One additional recommendation is to promote and reward instrumental value, that is, to prioritise ICU admission for those patients who have contributed to the treatment of COVID-19 (ie, retrospective instrumental value) and to patients who will likely offer future contributions (ie, prospective instrumental value).2 To assess moral views for retrospective instrumental value, we created scenario 5, in which the two patients are identical in terms of life expectancy and probability of survival, but patient A is a nurse who has being treating patients with COVID-19. Regarding prospective instrumental value, the scenario is identical to the previous one, but patient A, instead of being a nurse, is a scientist working on a potential vaccine to prevent COVID-19. In both cases, only around 44% of respondents reward instrumental value, and we find no difference between prospective and retrospective instrumental value (McNemar’s χ2(1)=1.09, p=0.326; signrank test, z=1.04, p=0.296)).
Result 4: treat people equally
Recommendation 3 in ref 2 stresses that, for patients with similar prognosis, random allocation must be preferred to a first-come first-served principle, though both are application of egalitarianism. First-come first-served is typically used when scarcity is long-standing and patients can survive without the scarce resource, such as for example in the case of kidneys’ transplants. When needs are urgent, however, a first-come first-served approach could unfairly benefit patients living nearer to healthcare facilities, hence resulting in a less egalitarian treatment than pure randomisation. To assess people’s views on this, we included scenario 7, in which the two patients are equal in all characteristics, as well as in prognosis. Despite most respondents choose one of the two egalitarian responses, among these the vast majority choose first-come first-served (91%). It is worth noticing that this difference consistently occurs across all other scenarios. Among those who prefer the egalitarian options, only 7.2% choose random allocation. This may be because most cases of allocation of scarce resources are of the type where first-come first-served is appropriate and random selection is rarely used (think, for instance, of any situation in which queuing is accepted as normal). This evidence may make first-come first-served more salient and available due to past experience.16 This result calls for greater information to patients, and citizens, on the virtues of pure randomisation as the fairest means to insure equality (of opportunities).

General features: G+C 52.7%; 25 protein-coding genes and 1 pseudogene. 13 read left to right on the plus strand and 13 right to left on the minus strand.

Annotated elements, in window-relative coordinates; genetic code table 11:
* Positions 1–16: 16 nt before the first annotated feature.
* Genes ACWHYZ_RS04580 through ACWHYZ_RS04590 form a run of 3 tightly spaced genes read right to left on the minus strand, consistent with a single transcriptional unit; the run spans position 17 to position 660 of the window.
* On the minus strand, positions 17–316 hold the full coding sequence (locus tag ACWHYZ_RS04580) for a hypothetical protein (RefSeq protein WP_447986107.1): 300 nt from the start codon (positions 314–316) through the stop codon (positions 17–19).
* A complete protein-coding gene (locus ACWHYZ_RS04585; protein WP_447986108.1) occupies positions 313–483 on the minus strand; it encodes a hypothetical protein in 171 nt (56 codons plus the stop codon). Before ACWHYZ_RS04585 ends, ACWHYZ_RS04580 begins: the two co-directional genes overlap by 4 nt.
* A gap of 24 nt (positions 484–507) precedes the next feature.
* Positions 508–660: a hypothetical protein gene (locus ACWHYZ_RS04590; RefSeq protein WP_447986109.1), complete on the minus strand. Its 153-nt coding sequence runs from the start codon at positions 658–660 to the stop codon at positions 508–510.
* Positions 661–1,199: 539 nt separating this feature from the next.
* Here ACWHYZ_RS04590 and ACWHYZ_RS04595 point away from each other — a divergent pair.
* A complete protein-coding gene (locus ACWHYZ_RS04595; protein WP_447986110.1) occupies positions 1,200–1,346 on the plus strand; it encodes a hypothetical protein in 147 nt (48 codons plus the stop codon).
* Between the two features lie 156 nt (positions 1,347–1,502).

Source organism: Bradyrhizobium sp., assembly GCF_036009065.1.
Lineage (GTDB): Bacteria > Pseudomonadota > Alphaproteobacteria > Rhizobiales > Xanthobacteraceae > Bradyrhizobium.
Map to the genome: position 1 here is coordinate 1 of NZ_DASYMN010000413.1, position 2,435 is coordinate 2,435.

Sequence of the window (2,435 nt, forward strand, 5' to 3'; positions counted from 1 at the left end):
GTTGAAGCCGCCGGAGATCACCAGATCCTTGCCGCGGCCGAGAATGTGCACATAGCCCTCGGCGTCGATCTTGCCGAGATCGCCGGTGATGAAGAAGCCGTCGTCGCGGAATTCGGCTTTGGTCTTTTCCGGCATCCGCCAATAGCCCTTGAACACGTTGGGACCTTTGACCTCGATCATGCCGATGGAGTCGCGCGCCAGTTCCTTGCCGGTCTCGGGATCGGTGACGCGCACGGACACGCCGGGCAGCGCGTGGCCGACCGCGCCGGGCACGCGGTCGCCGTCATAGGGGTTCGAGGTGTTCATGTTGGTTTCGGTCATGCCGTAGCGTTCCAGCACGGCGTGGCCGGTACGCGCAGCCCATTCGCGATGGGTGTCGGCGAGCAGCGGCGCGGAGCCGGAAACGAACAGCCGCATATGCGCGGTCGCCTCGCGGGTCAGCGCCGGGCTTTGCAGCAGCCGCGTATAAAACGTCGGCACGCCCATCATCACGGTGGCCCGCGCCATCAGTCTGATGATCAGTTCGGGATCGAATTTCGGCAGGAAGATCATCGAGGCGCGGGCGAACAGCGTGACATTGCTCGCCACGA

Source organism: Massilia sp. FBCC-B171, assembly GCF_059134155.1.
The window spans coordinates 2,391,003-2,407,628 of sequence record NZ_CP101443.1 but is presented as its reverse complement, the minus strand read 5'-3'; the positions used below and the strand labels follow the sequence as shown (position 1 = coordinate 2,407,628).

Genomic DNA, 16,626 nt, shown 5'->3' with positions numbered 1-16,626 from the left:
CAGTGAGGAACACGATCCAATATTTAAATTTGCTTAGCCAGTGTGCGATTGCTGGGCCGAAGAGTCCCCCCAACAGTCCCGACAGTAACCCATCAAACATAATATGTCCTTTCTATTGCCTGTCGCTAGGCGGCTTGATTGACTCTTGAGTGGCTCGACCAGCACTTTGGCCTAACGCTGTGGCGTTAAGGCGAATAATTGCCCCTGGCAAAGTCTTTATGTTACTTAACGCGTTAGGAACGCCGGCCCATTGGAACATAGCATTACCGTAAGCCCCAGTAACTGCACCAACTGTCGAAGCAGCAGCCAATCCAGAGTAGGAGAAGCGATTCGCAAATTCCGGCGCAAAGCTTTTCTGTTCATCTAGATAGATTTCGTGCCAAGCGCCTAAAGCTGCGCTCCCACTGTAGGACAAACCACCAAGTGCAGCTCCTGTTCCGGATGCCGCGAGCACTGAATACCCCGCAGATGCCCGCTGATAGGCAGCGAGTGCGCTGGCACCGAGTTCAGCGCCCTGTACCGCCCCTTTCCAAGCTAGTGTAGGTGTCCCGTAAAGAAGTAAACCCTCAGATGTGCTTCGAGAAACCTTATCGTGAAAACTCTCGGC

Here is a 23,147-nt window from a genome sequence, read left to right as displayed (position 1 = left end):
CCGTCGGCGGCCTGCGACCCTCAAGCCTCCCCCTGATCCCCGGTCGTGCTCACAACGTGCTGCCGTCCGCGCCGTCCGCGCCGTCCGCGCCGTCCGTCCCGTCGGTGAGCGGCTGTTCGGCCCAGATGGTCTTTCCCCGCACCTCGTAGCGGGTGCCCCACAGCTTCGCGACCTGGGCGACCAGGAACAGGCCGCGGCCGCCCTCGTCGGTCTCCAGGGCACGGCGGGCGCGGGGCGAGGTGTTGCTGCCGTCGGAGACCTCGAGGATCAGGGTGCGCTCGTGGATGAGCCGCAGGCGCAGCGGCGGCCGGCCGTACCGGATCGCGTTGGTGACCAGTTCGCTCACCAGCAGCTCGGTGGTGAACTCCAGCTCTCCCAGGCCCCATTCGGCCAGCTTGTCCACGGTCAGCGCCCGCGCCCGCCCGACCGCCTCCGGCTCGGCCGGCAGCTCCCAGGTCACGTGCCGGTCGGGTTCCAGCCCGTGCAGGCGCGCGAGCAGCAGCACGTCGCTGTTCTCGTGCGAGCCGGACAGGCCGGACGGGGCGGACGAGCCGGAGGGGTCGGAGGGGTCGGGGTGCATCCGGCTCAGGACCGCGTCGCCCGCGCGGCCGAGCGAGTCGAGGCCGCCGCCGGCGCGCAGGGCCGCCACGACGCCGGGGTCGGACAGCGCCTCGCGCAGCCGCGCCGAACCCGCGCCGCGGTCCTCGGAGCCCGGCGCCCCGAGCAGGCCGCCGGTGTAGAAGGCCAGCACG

Result 5: treat people equally
Another recommendation related to equality states that patients with COVID-19 and patients affected by other conditions should not be treated differently when allocating scarce resources.2 We tested this by including scenario 8, in which the two patients have the same prognosis, but one is affected by COVID-19 and the other has pneumonia not caused by SARS-CoV-2. The percentages of those who state a preference for treating one of the two patients sum up to 55.8%. This is much higher than the same answers given in scenario 7 (20.3%), where instead an egalitarian principle is chosen by most. Most of the respondents (34.8%) in scenario 8 suggest to treat the patient affected by COVID-19. This proportion alone is significantly higher compared with the sum of proportions of respondents choosing either option A or B in scenario 7, indicating that individuals tend to favour the treatment of the patient with COVID-19 in contrast to the recommendation (McNemar’s χ2(1)=62.50, p<0.001; signrank test, z=7.91, p<0.001)).
Next, we exploit our post survey sociodemographic dataset to assess whether the results reported are heterogeneous across different strata of the population. In online supplemental appendix B, we replicate each of the results above (except result 4 in which we do not employ statistical tests) breaking down the sample for gender, education, employment status, age, political orientation and income. For all subgroups, results are in line qualitatively and in terms of significance levels with the main results reported above. We conclude that our results do not depend on the specific subgroup analysed but are stable across all subgroups.
Guidelines for the allocation of scarce resources during the COVID-19 pandemic are essential and can guarantee a fair and consistent allocation across cases. We have shown, through survey results, that these ethically sensible recommendations do not always reflect the views of citizens. We found considerable heterogeneity in people’s moral judgements, and we believe this heterogeneity must be addressed by (better) informing citizens regarding the rationale behind each principle. We hope that this evidence may inform policy makers, as well as healthcare practitioners, of the need to provide an effective communication to citizens and patients, respectively, in order to avoid decision rules that may otherwise be perceived as arbitrary or unfair.
Contributors All authors contributed equally to this article.
Funding FF and SQ acknowledge the support of the Luxembourg National Research Fund (FNR COVID-19 Fast-track Grant 14715638- E.HAG).
Competing interests None declared.
Patient consent for publication Not required.
Ethics approval The project received ethics approval by the LISER Research Ethics Committee with official communication on 5 May by its Chair, Professor Axel Gosseries (UCL).
Provenance and peer review Not commissioned; externally peer reviewed.
Data availability statement Data are available upon request.